I lead the West region for our Enterprise Customer Success team. I’m originally from the great state of Ohio (O-H!) and came out to the SF Bay Area about 10 years ago. My wife and I told ourselves we’d stay for a few years, and then here we are 10 years later with a baby.
I’ll give you the long answer…
I started off my career consulting at Accenture. I loved consulting. I loved the tough problems, the camaraderie of being part of a team, and being customer-facing. I just didn’t love the vertical that I was aligned with, which was banking. I remember a specific moment: I was in a meeting talking about something like loan origination and thought to myself, “I don’t want to be doing this 20 years from now.”
I had a friend who had just started at a hot startup called Optimizely. He never stopped talking about how great it was. I had no clue what SaaS was, and definitely no clue what Customer Success was. To be very honest, at that time, I thought Optimizely had made up that term. That was back when companies called people “ninjas,” so it wasn’t too crazy of a thought!
So there was an early Customer Success role at Optimizely, where we basically handled everything post-sale (implementation, onboarding, support, etc.). I really loved the problem that Optimizely was solving and the people I met were amazing, so I thought to myself, “yeah I’ll join this customer facing role and find a way to move to Product, because that’s what everyone thinks when they join a tech company, right?”
But the more I learned about Customer Success, the more I loved it. I really liked how it was this space that was still forming. I could have an impact and help shape it. I realized that I had a passion for working with customers because of the unique and dynamic problems you’re always solving. Last, but not least, I really like how Customer Success changes depending on the market you’re in, the customer base you’re working with, the product, and the maturity of the company.
That’s complex and that’s fun.
About 7 years ago, I was working with a colleague on some challenge with the business and she said to me, “We can’t be the only ones thinking about this. You should start a meetup so we can talk to others in the industry.”
So I did! And it ended up being one of the most rewarding things I’ve done in my career.
I think the growth in our membership is more a reflection of the maturation and increase of awareness of Customer Success as a profession. That said, I think consistency and iteration have contributed to us being able to grow in proportion with the growth of Customer Success.
When I first started the SF CS Meetup, our very first event had more pizzas than people show up. That was tough. But in that first event, I met someone else that had started a similar CS meetup. We eventually merged our meetups and decided to make the meetup a monthly event.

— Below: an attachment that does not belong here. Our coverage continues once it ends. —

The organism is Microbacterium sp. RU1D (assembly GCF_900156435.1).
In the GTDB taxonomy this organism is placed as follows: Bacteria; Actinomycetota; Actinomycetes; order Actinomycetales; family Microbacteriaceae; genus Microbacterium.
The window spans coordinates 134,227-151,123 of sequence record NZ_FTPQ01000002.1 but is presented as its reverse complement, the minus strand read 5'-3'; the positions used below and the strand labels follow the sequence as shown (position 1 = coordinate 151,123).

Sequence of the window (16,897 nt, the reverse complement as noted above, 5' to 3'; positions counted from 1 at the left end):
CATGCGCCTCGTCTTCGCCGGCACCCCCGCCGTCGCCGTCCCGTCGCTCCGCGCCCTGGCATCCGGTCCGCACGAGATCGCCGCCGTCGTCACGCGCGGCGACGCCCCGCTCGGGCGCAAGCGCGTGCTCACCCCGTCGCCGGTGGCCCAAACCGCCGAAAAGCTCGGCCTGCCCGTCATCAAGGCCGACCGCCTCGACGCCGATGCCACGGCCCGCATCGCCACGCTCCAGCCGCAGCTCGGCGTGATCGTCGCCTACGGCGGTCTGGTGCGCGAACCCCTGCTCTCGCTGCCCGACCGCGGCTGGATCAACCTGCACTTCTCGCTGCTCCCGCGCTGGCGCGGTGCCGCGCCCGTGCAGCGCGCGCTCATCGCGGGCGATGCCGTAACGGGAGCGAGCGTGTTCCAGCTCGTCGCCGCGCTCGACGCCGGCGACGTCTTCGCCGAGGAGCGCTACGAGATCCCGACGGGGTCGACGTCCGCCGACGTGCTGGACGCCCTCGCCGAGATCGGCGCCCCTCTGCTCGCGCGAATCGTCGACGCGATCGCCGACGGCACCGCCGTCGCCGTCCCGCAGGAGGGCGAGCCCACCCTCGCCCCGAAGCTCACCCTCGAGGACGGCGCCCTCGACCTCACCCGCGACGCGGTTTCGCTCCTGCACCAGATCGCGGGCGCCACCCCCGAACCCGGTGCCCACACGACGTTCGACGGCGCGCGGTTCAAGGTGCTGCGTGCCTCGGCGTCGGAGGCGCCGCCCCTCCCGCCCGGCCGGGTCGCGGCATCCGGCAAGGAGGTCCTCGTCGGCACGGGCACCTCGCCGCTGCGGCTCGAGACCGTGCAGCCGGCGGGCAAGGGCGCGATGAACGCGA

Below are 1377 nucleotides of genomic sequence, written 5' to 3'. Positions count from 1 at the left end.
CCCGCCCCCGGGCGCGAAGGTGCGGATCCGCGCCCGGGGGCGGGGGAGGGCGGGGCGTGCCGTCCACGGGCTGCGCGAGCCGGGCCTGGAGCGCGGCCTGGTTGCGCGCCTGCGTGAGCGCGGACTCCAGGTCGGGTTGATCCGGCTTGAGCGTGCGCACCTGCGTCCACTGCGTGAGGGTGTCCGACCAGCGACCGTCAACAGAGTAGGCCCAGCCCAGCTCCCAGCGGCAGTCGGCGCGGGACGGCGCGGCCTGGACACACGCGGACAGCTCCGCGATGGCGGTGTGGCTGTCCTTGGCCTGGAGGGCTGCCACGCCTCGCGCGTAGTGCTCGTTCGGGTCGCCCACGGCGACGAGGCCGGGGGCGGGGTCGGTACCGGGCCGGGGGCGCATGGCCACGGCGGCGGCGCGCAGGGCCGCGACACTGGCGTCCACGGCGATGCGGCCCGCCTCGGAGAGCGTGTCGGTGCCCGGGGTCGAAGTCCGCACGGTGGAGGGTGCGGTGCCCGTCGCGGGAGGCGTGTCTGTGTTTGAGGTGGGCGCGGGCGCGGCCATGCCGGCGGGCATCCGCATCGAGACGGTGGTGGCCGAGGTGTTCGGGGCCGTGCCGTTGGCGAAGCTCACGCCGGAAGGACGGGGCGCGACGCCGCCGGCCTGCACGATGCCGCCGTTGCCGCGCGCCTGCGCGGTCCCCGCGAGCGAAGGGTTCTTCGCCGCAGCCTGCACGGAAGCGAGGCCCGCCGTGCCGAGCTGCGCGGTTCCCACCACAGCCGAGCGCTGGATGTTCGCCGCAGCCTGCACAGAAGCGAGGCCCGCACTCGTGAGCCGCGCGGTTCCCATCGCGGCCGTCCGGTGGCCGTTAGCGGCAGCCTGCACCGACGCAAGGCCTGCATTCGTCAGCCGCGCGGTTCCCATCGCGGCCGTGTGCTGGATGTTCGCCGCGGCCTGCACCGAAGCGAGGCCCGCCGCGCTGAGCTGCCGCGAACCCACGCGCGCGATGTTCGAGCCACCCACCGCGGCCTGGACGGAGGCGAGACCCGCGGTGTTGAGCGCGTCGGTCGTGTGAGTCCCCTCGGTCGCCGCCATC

Up until the pandemic last year, we held the SF CS Meetup every month. That consistency of every third Wednesday has helped us create predictability for our members. The other thing we’ve done was iterate on the format and structure of the meetup over the years to ensure we’re always bringing valuable content and experiences to our attendees.
Of course, because we’re CS professionals, this is done by looking at NPS data.
Get help sooner! And be thoughtful about how each person’s passions, skillset, and experiences complement each other.
The current team that we’ve got running the meetup is perfect: John Gleeson, Grace Lee, and myself. It’s the perfect balance of agility and making quick decisions for the meetup but also enough hands to make the work light enough that it’s sustainable for all of us. Before we had our current crew, Emilie Davis and I were the ones who teamed up.
Running a community is extremely rewarding but is a lot of work when you’ve also got a day job. Getting the right partners is absolutely critical.
Networking and community are absolutely critical for a CS professional. In addition to all the reasons you should be networking for any career (e.g. mentoring, finding opportunities, etc.), for CS it is especially important because of how different CS can look depending on the product, market, maturity of the company, and target customers you’re working with. CS is constantly evolving as the company grows and matures, so getting comfortable with a diverse set of CS models is important. Having a community allows you to get the benefit of the collective experience of your network without having to experience all of these different models yourself.
I wish I could share something groundbreaking that completely changes the game for how people think about expanding their network; but I’ll be honest.
It’s hard work. It takes time and energy to grow and maintain your network. You gotta put yourself out there. Attend events. Talk to people. Ask for introductions when you do meet with people. Stay in touch with your network.
I’ll share one tip for when you do end up connecting with people. Figure out what makes your experience and skill set unique and create a point of view for how that can be applied to other CS teams. That will allow these networking conversations to be an exchange of value rather than one sided.
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